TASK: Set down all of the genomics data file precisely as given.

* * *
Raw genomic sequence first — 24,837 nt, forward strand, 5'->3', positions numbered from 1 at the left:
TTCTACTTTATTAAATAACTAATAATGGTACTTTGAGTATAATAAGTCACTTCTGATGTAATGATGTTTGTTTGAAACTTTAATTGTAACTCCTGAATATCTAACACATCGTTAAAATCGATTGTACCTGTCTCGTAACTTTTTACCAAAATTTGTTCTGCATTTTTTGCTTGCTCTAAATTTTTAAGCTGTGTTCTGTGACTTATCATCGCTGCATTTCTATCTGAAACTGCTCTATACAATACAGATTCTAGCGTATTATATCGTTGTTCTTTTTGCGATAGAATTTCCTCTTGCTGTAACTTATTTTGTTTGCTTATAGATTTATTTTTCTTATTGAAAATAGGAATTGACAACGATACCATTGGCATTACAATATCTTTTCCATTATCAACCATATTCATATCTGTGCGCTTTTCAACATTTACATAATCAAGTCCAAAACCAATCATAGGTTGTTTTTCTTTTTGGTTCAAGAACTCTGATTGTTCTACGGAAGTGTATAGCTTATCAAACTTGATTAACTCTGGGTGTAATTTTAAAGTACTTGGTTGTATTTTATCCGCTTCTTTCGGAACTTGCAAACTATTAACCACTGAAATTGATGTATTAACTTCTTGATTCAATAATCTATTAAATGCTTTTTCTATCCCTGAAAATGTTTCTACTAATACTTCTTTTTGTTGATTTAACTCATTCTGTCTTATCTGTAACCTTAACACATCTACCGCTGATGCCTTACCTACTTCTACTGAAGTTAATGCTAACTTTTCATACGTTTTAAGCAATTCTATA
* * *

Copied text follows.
Raw genomic sequence first — 24,837 nt, forward strand, 5'->3', positions numbered from 1 at the left:
TTCTACTTTATTAAATAACTAATAATGGTACTTTGAGTATAATAAGTCACTTCTGATGTAATGATGTTTGTTTGAAACTTTAATTGTAACTCCTGAATATCTAACACATCGTTAAAATCGATTGTACCTGTCTCGTAACTTTTTACCAAAATTTGTTCTGCATTTTTTGCTTGCTCTAAATTTTTAAGCTGTGTTCTGTGACTTATCATCGCTGCATTTCTATCTGAAACTGCTCTATACAATACAGATTCTAGCGTATTATATCGTTGTTCTTTTTGCGATAGAATTTCCTCTTGCTGTAACTTATTTTGTTTGCTTATAGATTTATTTTTCTTATTGAAAATAGGAATTGACAACGATACCATTGGCATTACAATATCTTTTCCATTATCAACCATATTCATATCTGTGCGCTTTTCAACATTTACATAATCAAGTCCAAAACCAATCATAGGTTGTTTTTCTTTTTGGTTCAAGAACTCTGATTGTTCTACGGAAGTGTATAGCTTATCAAACTTGATTAACTCTGGGTGTAATTTTAAAGTACTTGGTTGTATTTTATCCGCTTCTTTCGGAACTTGCAAACTATTAACCACTGAAATTGATGTATTAACTTCTTGATTCAATAATCTATTAAATGCTTTTTCTATCCCTGAAAATGTTTCTACTAATACTTCTTTTTGTTGATTTAACTCATTCTGTCTTATCTGTAACCTTAACACATCTACCGCTGATGCCTTACCTACTTCTACTGAAGTTAATGCTAACTTTTCATACGTTTTAAGCAATTCTATA